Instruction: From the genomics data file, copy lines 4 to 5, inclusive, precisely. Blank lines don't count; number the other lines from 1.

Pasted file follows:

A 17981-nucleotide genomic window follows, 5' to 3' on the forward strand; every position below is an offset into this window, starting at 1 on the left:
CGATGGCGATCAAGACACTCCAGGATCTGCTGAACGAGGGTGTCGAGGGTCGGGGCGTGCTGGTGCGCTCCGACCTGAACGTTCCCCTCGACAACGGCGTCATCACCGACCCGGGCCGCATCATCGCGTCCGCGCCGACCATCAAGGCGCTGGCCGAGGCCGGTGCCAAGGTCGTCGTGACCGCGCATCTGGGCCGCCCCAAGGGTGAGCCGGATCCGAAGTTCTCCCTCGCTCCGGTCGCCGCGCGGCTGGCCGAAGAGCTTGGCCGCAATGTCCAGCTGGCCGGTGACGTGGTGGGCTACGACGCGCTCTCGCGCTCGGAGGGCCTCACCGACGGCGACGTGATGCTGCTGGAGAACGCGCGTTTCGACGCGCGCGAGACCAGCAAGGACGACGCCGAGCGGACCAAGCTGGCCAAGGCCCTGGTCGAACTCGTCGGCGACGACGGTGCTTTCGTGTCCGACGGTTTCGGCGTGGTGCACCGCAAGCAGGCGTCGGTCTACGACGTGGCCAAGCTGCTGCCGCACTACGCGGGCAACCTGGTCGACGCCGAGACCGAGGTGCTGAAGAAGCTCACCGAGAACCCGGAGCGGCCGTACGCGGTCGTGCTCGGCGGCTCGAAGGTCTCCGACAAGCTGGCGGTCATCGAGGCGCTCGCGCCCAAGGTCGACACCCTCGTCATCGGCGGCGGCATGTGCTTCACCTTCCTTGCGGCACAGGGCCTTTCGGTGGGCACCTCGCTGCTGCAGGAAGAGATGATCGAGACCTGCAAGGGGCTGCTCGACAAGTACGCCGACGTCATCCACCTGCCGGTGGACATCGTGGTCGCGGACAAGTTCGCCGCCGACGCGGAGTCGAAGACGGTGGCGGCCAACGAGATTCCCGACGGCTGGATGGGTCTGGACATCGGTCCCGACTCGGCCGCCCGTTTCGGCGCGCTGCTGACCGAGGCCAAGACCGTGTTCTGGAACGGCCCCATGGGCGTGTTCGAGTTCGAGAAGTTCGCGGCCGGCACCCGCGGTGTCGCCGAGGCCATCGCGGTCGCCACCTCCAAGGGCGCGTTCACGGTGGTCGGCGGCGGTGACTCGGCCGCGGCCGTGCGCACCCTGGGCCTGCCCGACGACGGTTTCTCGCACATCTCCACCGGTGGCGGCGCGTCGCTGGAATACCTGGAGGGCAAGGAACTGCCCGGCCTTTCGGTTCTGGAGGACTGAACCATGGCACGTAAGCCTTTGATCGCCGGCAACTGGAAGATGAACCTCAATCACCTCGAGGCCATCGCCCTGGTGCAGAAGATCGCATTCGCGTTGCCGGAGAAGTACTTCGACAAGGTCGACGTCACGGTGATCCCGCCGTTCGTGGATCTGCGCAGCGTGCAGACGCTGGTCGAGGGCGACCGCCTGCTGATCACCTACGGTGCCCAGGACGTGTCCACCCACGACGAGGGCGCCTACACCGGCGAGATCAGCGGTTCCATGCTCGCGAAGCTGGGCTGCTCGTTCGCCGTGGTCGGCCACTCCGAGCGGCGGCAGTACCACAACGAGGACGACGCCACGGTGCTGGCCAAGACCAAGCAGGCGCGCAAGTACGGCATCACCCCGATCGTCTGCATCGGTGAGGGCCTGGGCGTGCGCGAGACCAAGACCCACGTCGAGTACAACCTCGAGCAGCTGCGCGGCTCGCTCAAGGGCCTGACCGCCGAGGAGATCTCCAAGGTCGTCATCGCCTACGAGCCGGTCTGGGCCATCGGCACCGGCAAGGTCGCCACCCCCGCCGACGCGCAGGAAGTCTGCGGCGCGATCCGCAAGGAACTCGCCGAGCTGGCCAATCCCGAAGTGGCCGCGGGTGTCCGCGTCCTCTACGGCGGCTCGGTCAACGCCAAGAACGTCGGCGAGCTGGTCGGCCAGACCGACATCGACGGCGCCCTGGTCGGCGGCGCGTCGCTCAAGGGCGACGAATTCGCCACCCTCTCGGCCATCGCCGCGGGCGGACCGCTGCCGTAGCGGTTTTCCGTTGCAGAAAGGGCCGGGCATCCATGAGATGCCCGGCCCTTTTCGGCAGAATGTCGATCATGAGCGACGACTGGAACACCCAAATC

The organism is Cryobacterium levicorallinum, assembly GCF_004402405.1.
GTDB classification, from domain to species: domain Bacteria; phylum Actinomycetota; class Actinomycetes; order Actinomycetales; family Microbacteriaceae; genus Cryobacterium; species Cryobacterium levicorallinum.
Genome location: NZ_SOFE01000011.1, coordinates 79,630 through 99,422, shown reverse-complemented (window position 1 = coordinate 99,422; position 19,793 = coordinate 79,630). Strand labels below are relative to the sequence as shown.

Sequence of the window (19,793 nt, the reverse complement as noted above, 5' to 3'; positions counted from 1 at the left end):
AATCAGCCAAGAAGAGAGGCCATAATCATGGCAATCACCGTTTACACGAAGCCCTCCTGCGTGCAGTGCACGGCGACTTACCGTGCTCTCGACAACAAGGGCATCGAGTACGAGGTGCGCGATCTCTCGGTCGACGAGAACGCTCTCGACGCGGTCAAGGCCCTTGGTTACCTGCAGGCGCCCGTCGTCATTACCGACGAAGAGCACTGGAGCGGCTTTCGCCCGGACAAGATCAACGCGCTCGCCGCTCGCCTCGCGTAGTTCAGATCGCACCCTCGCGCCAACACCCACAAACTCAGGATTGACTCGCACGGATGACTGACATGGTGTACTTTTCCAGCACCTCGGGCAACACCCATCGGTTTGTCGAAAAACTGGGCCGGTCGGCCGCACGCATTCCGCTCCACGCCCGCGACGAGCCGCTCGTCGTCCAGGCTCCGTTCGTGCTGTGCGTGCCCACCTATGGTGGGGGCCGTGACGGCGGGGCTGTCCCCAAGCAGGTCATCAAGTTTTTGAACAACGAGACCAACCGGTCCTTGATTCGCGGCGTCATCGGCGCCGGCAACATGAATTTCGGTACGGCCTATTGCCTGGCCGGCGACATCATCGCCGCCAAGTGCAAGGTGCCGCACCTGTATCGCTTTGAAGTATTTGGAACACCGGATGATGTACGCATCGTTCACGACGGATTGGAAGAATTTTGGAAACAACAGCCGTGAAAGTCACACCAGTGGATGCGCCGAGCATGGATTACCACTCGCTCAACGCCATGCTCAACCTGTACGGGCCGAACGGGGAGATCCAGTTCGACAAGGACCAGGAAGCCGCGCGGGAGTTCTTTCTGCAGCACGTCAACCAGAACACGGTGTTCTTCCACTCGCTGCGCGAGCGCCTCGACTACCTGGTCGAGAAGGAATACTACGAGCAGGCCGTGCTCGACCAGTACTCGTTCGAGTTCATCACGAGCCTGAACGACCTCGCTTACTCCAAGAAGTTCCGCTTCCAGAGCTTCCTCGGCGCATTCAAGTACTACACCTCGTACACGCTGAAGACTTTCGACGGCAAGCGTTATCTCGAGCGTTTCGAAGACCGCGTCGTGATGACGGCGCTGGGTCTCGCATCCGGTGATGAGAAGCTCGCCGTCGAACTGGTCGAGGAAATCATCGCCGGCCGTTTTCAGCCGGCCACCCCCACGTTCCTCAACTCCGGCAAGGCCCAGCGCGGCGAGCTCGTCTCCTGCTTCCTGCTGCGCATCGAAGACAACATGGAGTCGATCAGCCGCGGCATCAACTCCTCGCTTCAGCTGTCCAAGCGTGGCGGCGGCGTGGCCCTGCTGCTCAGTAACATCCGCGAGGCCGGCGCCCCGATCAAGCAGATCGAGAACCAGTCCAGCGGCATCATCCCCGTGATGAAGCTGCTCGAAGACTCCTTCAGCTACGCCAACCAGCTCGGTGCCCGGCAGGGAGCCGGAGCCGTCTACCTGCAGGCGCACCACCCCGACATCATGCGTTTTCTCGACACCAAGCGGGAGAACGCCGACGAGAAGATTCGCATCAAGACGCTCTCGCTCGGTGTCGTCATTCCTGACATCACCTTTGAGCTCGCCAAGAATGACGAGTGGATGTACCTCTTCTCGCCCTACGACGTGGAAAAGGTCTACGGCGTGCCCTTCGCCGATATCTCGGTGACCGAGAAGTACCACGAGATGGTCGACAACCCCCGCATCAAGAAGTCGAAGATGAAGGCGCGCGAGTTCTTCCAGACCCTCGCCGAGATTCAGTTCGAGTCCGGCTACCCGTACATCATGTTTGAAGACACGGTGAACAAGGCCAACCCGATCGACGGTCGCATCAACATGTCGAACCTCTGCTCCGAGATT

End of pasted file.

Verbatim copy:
GTDB classification, from domain to species: domain Bacteria; phylum Actinomycetota; class Actinomycetes; order Actinomycetales; family Microbacteriaceae; genus Cryobacterium; species Cryobacterium levicorallinum.
Genome location: NZ_SOFE01000011.1, coordinates 79,630 through 99,422, shown reverse-complemented (window position 1 = coordinate 99,422; position 19,793 = coordinate 79,630). Strand labels below are relative to the sequence as shown.